We had a conference on Public Theology at the University of Pretoria about 3 weeks ago. Sadly I couldn’t attend, but I’m busy reading the papers that was presented. Two of the world-class theologians who spoke mentions the link between public theology and cyberspace. Professor Will Storrar from Edinburgh is currently heading the Centre for Theology and Public Issues and said:
Whether the 21st century bloggers of cyberspace have restored some of that critical function to the virtual and global public sphere is a matter for debate.
Furthermore the South African New Testament scholar Andries van Aarde also says:
The social location of public theologians is not the university campus, but rather the university campus, but rather the public square – in other words, the modern-day agora – wherever it may be situated in the “global village” or in the cyber space.
So-called “Christian” blogs easily become just that: Christian blogs. Blogs fostering the insiders conversation. Now, I believe there is a place for this. But what Storrar is looking for is those who take part in the public conversation. And from my perspective, I would like to tell Storrar (not that he’s likely to ever read this), that I believe bloggers do just that. Maybe we are not always good at it, maybe sometimes we suck. But we take part in the public conversation. Many of us do social critique, we talk about politics, justice, ecology and other issues from the agenda of the city.
One of the things I’m becoming more and more convinced of is that your theology will determine whether it will ever be a public theology, and if, what form it will take on. And with bloggers it’s no different. Some of us work with a theology which make it impossible not to take part in the public conversation, but others prefer not to. They do this simply by blogging about issues which has relevance only for the church.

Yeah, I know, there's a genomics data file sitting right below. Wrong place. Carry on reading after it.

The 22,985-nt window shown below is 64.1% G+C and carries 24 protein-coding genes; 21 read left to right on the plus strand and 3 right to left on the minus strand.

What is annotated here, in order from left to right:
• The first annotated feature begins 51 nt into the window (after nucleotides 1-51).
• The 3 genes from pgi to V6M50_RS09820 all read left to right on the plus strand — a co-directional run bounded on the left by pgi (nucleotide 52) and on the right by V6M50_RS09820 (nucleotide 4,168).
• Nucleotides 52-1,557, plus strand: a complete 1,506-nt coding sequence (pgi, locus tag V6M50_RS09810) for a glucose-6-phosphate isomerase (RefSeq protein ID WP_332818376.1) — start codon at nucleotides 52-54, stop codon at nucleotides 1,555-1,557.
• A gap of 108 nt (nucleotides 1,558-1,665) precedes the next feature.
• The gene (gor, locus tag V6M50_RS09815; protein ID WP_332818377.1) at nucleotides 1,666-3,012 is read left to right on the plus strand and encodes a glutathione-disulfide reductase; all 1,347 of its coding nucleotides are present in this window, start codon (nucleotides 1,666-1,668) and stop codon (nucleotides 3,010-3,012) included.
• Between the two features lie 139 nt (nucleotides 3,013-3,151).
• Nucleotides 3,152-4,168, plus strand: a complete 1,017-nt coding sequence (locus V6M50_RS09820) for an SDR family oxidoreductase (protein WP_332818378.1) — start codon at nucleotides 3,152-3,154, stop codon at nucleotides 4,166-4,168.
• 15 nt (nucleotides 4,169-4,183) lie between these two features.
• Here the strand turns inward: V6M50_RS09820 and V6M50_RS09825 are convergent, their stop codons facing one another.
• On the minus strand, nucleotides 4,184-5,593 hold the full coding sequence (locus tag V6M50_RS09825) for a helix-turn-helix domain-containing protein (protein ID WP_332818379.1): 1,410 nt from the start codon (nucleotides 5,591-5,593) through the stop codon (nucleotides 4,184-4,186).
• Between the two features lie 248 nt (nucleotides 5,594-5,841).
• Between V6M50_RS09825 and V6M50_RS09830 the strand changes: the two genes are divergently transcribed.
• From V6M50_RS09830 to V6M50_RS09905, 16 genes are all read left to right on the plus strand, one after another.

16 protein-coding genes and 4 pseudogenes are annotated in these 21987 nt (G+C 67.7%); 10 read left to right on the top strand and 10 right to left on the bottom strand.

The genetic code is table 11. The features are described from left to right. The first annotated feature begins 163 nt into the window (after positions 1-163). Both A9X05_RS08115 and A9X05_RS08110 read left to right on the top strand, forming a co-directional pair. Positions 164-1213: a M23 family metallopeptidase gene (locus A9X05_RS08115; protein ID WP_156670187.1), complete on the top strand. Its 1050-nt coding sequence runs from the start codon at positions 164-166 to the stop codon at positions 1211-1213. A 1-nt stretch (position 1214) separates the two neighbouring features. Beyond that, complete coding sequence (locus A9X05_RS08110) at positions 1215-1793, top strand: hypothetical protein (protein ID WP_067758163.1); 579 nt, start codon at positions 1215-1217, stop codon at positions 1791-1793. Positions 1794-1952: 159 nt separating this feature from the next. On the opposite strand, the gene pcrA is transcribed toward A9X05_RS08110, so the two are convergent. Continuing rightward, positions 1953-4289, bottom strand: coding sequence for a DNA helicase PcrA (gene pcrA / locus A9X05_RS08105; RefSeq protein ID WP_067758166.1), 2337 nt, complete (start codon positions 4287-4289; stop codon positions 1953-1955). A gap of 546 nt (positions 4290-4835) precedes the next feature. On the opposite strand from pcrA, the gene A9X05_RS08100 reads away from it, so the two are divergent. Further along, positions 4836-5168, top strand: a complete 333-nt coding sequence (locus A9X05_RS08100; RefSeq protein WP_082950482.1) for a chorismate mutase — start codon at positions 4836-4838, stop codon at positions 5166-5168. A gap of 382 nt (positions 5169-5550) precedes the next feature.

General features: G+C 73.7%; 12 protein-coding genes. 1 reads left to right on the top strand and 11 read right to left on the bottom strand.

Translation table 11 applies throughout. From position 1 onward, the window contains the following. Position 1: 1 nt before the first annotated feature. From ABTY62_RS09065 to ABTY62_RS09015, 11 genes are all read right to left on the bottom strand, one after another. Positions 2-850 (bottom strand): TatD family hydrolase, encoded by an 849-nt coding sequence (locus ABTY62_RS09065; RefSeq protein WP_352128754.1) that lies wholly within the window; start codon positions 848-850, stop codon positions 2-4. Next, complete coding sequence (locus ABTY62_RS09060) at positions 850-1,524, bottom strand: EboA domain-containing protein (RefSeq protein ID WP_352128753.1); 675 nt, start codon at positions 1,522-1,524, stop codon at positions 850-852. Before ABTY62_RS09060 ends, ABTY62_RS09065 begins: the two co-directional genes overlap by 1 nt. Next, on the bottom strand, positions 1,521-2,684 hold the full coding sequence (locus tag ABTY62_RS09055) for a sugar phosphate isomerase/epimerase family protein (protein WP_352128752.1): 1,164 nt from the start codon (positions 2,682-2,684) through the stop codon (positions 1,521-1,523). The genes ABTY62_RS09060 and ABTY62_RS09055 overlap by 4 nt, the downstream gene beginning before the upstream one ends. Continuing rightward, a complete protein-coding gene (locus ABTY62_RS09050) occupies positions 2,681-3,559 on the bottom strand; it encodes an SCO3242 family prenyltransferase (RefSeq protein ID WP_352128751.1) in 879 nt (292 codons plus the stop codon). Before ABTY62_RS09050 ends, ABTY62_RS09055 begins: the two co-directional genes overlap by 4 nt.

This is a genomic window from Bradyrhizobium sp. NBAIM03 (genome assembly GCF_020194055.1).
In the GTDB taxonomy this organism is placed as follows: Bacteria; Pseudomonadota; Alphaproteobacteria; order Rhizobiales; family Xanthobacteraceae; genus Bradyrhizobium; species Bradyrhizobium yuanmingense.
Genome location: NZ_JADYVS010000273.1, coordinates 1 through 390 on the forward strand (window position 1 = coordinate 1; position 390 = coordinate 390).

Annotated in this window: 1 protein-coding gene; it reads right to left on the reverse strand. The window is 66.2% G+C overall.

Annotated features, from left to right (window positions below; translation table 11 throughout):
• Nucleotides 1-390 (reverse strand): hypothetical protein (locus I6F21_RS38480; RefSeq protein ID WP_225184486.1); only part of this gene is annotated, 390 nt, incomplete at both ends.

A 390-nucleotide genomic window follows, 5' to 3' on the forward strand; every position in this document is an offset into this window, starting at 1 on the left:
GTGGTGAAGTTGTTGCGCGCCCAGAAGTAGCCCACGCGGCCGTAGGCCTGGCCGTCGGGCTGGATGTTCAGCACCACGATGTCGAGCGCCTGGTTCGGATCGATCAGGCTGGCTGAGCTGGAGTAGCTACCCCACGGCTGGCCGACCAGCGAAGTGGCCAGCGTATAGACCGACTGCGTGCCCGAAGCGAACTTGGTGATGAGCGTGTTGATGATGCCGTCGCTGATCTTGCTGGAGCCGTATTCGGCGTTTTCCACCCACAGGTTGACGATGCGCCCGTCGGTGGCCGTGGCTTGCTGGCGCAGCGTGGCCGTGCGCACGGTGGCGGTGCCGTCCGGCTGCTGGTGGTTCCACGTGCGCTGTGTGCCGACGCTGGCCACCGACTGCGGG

If Van Aarde is correct, then public theology doesn’t happen in the chairs of public theology, but, among other places, in cyberspace. And in this way bloggers are public theologians. Because the moment we write, we open ourselves up to the public conversation, to the google bots, to the technorati databases. What I write might be written in a form which only make is accesible to the church, but the medium I chose make it accesible to the world.
So keep it up! I believe we could be this generations public theologians.
August 6, 2008
Hennie Stander was my lecturer in Greek at one stage. He write on eating with your teenager (Afrikaans), not a rocket science post, but a good reminder. This is one thing which my mother did for which I hope never to forget. She built a family by having us (sometimes forcefully) eat together without a TV.
The whole immigration thing is quite complex in South Africa, with rich white people leaving, and taking a lot of expertise and money with them. It’s also a question how Christians and the church should react to this. The good news is that many young people seem to be coming back, Arthur write about this and give some further links, and so does Cori.
Internet Monk wrote some thoughts on what it means to follow Jesus, and how we’ve become middle-class or even upper-class Christians that easily forget what Jesus said about money.
And Eugene Cho has a nice letter his daughter wrote on what she would do with $100000.
OK, so I know some of these posts have been out quite some time, didn’t really blog the past few days, so only got around to it today.